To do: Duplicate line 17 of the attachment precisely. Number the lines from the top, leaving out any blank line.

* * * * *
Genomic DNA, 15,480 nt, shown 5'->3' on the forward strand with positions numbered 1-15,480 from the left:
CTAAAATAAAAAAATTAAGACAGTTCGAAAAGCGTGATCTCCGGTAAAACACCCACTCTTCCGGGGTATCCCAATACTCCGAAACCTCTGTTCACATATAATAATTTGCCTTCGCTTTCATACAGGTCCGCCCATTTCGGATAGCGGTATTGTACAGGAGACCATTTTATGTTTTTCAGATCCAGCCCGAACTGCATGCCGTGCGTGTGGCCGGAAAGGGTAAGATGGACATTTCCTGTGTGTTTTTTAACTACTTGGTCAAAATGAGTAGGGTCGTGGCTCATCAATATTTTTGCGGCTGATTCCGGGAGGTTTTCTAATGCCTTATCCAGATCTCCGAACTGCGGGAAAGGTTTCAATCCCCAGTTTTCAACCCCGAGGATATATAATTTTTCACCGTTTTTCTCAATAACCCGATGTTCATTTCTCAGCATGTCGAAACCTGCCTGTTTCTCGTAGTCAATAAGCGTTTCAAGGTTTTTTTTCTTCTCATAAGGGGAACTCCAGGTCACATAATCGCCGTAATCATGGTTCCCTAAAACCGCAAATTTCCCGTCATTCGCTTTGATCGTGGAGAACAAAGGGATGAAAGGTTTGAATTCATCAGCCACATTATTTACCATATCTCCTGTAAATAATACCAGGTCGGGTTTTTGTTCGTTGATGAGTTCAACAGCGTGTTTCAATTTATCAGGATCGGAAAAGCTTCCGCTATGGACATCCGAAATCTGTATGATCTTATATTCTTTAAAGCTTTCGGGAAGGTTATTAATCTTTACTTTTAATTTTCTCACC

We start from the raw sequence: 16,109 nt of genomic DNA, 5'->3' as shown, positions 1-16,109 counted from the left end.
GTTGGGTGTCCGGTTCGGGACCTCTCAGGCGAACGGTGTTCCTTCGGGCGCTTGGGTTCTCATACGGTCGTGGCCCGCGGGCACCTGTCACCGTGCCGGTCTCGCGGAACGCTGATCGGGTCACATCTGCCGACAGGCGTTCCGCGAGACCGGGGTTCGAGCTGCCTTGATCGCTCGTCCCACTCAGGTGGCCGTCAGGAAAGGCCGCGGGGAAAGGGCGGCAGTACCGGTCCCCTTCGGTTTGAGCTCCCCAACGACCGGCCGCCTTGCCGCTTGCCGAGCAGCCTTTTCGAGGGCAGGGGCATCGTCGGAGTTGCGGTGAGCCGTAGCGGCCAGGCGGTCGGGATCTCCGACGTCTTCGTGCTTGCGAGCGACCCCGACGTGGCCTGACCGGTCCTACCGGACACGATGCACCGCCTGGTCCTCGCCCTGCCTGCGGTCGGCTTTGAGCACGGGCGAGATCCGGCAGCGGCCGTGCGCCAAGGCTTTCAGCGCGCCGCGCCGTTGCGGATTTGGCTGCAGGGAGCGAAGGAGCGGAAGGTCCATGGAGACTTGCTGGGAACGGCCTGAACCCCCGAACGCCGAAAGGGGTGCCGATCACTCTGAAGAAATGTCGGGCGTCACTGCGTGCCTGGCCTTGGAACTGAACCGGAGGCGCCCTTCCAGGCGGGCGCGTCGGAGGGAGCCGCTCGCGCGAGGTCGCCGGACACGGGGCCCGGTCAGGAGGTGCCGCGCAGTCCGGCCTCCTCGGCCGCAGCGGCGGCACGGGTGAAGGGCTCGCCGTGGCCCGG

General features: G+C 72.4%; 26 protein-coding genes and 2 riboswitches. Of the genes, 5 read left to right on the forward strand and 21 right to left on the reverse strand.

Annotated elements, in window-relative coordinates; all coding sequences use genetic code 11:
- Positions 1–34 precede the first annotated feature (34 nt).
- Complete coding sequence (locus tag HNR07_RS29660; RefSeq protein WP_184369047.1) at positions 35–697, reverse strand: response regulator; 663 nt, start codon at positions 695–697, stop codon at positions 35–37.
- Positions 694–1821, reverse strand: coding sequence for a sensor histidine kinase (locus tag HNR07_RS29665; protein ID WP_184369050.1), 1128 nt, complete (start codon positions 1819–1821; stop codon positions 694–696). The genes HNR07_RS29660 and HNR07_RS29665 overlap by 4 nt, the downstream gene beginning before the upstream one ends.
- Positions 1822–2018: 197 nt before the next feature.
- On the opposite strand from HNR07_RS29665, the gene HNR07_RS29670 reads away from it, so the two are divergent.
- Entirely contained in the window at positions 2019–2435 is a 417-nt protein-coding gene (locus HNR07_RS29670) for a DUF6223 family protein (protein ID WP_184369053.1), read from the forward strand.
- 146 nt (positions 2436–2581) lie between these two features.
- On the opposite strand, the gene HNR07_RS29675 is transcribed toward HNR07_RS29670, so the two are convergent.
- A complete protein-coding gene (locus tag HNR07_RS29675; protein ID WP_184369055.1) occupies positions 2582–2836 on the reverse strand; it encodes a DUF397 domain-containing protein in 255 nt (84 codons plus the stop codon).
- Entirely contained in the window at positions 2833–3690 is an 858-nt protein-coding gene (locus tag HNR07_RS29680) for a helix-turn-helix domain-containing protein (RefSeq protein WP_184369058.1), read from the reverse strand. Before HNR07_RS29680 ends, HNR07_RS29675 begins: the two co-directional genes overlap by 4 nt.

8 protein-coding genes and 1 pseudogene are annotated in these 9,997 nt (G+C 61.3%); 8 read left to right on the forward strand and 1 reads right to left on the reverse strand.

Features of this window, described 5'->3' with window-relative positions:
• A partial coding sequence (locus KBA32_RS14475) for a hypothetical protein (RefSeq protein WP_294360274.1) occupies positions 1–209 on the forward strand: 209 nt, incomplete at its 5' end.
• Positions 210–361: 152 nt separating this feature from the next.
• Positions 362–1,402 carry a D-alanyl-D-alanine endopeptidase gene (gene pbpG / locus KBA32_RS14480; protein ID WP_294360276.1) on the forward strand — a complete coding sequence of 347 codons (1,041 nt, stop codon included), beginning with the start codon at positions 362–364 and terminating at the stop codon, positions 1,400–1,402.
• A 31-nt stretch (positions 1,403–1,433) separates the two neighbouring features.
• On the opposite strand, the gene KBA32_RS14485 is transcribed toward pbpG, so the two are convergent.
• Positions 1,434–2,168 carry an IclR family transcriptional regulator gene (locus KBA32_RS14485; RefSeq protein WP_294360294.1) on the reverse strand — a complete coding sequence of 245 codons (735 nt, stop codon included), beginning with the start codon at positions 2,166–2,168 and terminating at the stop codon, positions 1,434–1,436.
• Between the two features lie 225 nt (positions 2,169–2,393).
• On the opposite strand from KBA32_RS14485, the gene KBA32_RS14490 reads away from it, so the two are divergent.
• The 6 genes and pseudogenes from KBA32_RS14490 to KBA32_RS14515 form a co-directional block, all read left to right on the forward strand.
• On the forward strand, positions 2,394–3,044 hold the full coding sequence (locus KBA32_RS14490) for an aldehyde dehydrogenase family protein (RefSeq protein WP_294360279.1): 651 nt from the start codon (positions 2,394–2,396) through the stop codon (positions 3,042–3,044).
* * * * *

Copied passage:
8 protein-coding genes and 1 pseudogene are annotated in these 9,997 nt (G+C 61.3%); 8 read left to right on the forward strand and 1 reads right to left on the reverse strand.